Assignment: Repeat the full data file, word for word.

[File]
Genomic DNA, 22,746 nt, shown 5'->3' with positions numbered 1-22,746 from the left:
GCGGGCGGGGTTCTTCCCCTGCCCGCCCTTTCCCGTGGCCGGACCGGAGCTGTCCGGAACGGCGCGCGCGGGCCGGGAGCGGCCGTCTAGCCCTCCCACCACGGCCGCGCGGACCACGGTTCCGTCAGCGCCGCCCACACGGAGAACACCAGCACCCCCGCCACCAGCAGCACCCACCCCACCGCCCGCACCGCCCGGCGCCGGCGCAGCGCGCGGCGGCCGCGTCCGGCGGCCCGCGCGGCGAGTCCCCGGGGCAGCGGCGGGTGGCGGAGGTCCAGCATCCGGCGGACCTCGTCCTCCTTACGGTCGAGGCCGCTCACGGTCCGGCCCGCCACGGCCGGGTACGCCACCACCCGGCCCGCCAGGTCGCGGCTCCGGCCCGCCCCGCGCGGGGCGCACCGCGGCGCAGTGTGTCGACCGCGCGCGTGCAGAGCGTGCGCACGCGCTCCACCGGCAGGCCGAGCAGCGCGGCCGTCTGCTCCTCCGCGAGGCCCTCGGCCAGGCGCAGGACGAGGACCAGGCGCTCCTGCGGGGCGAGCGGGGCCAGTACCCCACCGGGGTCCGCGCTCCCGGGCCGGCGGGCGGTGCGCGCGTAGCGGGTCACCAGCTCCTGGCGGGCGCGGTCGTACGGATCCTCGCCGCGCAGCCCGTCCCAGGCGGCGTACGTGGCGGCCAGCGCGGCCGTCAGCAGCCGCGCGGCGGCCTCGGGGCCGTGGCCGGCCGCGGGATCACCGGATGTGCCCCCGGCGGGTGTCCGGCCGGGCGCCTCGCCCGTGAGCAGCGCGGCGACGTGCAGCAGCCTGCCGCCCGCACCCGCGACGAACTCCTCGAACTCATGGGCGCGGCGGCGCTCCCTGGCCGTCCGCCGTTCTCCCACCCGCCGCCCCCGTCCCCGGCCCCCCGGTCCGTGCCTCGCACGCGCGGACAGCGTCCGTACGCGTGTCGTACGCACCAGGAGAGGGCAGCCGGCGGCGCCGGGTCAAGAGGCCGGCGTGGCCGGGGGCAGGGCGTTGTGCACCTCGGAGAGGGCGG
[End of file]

Genomic DNA, 22,746 nt, shown 5'->3' with positions numbered 1-22,746 from the left:
GCGGGCGGGGTTCTTCCCCTGCCCGCCCTTTCCCGTGGCCGGACCGGAGCTGTCCGGAACGGCGCGCGCGGGCCGGGAGCGGCCGTCTAGCCCTCCCACCACGGCCGCGCGGACCACGGTTCCGTCAGCGCCGCCCACACGGAGAACACCAGCACCCCCGCCACCAGCAGCACCCACCCCACCGCCCGCACCGCCCGGCGCCGGCGCAGCGCGCGGCGGCCGCGTCCGGCGGCCCGCGCGGCGAGTCCCCGGGGCAGCGGCGGGTGGCGGAGGTCCAGCATCCGGCGGACCTCGTCCTCCTTACGGTCGAGGCCGCTCACGGTCCGGCCCGCCACGGCCGGGTACGCCACCACCCGGCCCGCCAGGTCGCGGCTCCGGCCCGCCCCGCGCGGGGCGCACCGCGGCGCAGTGTGTCGACCGCGCGCGTGCAGAGCGTGCGCACGCGCTCCACCGGCAGGCCGAGCAGCGCGGCCGTCTGCTCCTCCGCGAGGCCCTCGGCCAGGCGCAGGACGAGGACCAGGCGCTCCTGCGGGGCGAGCGGGGCCAGTACCCCACCGGGGTCCGCGCTCCCGGGCCGGCGGGCGGTGCGCGCGTAGCGGGTCACCAGCTCCTGGCGGGCGCGGTCGTACGGATCCTCGCCGCGCAGCCCGTCCCAGGCGGCGTACGTGGCGGCCAGCGCGGCCGTCAGCAGCCGCGCGGCGGCCTCGGGGCCGTGGCCGGCCGCGGGATCACCGGATGTGCCCCCGGCGGGTGTCCGGCCGGGCGCCTCGCCCGTGAGCAGCGCGGCGACGTGCAGCAGCCTGCCGCCCGCACCCGCGACGAACTCCTCGAACTCATGGGCGCGGCGGCGCTCCCTGGCCGTCCGCCGTTCTCCCACCCGCCGCCCCCGTCCCCGGCCCCCCGGTCCGTGCCTCGCACGCGCGGACAGCGTCCGTACGCGTGTCGTACGCACCAGGAGAGGGCAGCCGGCGGCGCCGGGTCAAGAGGCCGGCGTGGCCGGGGGCAGGGCGTTGTGCACCTCGGAGAGGGCGG